Trikus - Trikus

Year of Release: 2002
Label: self-released CDR
Catalog Number: n/a
Format: CD
Total Time: 48:46:00

Trikus are a trio playing instrumental jazz-rock, headed up by George Hoar on bass and keyboards with Mike Feldman on drums. The duo is rounded out by three different guitarists, each playing on different tracks, though mainly it is the third member of this group, Kevin Lutke. Mike Stern, who in his career has played with Miles Davis, Billy Cobham, and Jaco Pastorius to name but three in a long list (a list that also includes Jens Johannsen (Stratovarius), Dave LaRue (Steve Morse Band), and Didier Lockwood (Magma), too), plays a searing guitar here on "Front St," the track that opens the album. On this track, there are some unpleasant keyboard effects that detract from what is otherwise a grooving jazz piece, and at points the percussion seems a little too much up front in the mix. But these are really the only missteps on an album that is filled with easily digested jazz.

Because jazz is such a wide field, there are probably a dozen or so jazz artists that can be named here, but, in terms of the guitar aspect of Trikus' sound, it is John Scofield that came to mind the most. The other prominent element in Trikus' alchemy is the keyboard work from Hoar, where his tinkling piano runs are resonant, warm and clear. Feldman as a drummer is good, though sometimes his contributions seem back in the mix except as noted in "Front St." and on the tangy "Cajun Dijon," where the trio expands to a quartet with the addition of Mike Almo on baritone sax. Almo can be heard, and almost breaks loose, but the drums are up in the mix while Almo solos, swallowing up what Almo is playing.

Hoar and Feldman play off each other in the funky "Free Bass," where truly Hoar's bass runs free like froliking wild stallions on a grassy plain. If ever the term "happy bass" could be used, it would be here (though it does seem a bit overlong). In "Palette One" it is only Hoar on bass and piano on this melancholy and moody piece, which mixes classical in with the jazz. Bob Knapp plays a sometimes frenetic soprano sax all over "Minor Deegan."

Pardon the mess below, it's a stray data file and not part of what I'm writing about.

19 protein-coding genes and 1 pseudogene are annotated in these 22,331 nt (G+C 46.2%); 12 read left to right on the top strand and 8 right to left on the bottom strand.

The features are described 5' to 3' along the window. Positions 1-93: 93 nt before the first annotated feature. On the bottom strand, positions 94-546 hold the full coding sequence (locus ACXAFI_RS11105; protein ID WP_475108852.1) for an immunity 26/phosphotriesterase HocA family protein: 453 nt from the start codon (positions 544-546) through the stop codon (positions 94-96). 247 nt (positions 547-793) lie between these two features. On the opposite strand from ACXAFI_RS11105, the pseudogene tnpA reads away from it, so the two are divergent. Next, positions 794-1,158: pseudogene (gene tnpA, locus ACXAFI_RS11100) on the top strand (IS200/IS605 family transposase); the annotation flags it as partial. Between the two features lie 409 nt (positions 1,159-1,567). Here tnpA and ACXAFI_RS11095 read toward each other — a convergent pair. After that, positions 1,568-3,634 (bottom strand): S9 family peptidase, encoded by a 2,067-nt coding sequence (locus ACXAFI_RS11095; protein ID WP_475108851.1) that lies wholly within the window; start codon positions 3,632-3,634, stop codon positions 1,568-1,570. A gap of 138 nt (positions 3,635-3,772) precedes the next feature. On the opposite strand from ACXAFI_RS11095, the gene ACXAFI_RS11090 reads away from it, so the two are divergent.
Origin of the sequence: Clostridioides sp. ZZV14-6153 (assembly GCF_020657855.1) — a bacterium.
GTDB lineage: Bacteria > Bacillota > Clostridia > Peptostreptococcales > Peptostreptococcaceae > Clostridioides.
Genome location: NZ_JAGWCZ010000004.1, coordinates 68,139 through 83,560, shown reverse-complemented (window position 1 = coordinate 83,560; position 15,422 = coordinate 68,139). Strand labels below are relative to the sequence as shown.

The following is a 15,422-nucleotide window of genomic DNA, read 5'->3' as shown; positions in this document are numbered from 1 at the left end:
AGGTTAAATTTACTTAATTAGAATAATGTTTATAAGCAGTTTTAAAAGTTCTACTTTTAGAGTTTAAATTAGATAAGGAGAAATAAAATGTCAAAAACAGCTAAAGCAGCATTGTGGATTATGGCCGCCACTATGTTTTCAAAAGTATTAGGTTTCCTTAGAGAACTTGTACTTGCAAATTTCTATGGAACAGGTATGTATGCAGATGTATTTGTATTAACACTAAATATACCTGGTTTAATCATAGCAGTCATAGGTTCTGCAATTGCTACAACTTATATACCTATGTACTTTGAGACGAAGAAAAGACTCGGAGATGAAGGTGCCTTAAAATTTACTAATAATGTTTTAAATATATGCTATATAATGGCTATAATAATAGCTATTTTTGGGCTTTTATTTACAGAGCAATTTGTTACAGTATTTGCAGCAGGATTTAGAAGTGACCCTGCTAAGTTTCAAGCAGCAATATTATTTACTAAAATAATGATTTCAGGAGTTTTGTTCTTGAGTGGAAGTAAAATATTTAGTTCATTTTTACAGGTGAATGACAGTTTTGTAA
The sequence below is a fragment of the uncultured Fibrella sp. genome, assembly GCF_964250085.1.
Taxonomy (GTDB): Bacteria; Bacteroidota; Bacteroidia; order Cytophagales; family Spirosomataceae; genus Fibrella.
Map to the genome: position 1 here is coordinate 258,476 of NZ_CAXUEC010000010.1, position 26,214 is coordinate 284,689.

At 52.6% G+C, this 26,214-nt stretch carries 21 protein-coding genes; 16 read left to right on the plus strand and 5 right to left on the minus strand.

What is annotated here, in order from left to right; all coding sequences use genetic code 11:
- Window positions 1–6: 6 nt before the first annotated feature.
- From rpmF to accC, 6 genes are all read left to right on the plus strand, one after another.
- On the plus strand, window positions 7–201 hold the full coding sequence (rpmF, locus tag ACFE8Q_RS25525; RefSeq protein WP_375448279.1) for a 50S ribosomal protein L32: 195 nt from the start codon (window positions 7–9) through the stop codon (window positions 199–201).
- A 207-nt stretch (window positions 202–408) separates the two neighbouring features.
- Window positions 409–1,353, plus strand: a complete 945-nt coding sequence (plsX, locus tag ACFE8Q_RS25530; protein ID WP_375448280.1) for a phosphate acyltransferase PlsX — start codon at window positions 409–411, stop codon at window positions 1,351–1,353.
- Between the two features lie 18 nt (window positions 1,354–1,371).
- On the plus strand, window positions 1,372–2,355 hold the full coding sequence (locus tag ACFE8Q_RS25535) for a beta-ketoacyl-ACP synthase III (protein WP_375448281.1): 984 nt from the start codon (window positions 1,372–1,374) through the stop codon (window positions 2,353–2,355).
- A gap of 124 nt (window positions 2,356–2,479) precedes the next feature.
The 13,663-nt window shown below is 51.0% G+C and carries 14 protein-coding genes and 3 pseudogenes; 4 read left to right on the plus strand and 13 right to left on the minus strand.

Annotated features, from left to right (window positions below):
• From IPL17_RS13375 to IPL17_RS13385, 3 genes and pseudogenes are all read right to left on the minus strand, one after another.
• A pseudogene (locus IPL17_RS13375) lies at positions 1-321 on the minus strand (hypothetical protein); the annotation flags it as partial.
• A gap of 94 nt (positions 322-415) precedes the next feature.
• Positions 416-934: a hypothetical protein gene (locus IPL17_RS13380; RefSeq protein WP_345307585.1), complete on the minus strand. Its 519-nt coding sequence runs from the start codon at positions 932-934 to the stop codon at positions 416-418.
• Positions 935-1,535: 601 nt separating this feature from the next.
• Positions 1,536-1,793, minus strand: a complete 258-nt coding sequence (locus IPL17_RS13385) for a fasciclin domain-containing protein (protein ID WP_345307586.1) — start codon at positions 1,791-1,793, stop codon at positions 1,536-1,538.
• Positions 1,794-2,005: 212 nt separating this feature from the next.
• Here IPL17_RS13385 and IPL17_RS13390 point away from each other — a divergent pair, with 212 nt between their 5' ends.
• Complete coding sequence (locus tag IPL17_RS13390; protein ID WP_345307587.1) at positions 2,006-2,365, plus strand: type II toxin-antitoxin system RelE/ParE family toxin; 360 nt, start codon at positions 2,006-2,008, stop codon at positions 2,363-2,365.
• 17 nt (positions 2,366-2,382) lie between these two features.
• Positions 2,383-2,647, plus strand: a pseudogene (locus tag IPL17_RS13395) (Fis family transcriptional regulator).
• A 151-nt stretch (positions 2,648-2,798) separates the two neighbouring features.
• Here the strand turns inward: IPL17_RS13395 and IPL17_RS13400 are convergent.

The swingingly fun "Wreckless Pursuit," has a classic and catchy rhythm. It seems every jazz artist has something like this in his or her repertoire, the playful, easygoing tune. "Homeward" follows and has that feeling of expectant twilight - the day is over, the evening just begun and full of possibilities. It has a southwest flavor (and saying that, I think of a seasoned steak -- maybe I'm hungry). It's laidback and unhurried ?

The album closes off with the heady "Wolf Waltz" where tart synth tones give the piece a Caribbean feel, sounding at times, though briefly, like kettle drums. Because the whole vibe behind it is dark, even moodier than the piece that precedes it ("Palette One"), it seems out of place.

Other than those couple of keyboard elements, this is a jazz release that would fit very comfortably next to any jazz artist in your collection as the performances are outstanding, certainly from Hoar and his trio of guitarists. But for those who are looking for something a little more adventurous, Trikus might seem tame.

Front St. (6:18) / Free Bass (5:03) / Wreckless Pursuit (4:27) / Homeward (5:55) / Cajun Dijon (4:35) / FX (4:56) / Dark Stout (4:45) / Minor Deegan (6:37) / Palette One (3:05) / Wolf Waltz (2:46)

George Hoar - bass, keyboards, piano, organ, synths
Mike Feldman - drums (ex. 6)
Kevin Lutke - guitar (3-5, 7, 10) Mike Stern - guitar (1) Mike Hogan - gutiar (6)
Mike Sorentino - drums (6)
Mike Almo - baritone sax (5)
Bob Knapp - soprano sax (8)

Trikus (2002)
New Mood Suite (2002)

Genre: Rock

Origin US

Added: May 18th 2003
Reviewer: Stephanie Sollow
Artist website:
Hits: 821
Language: english


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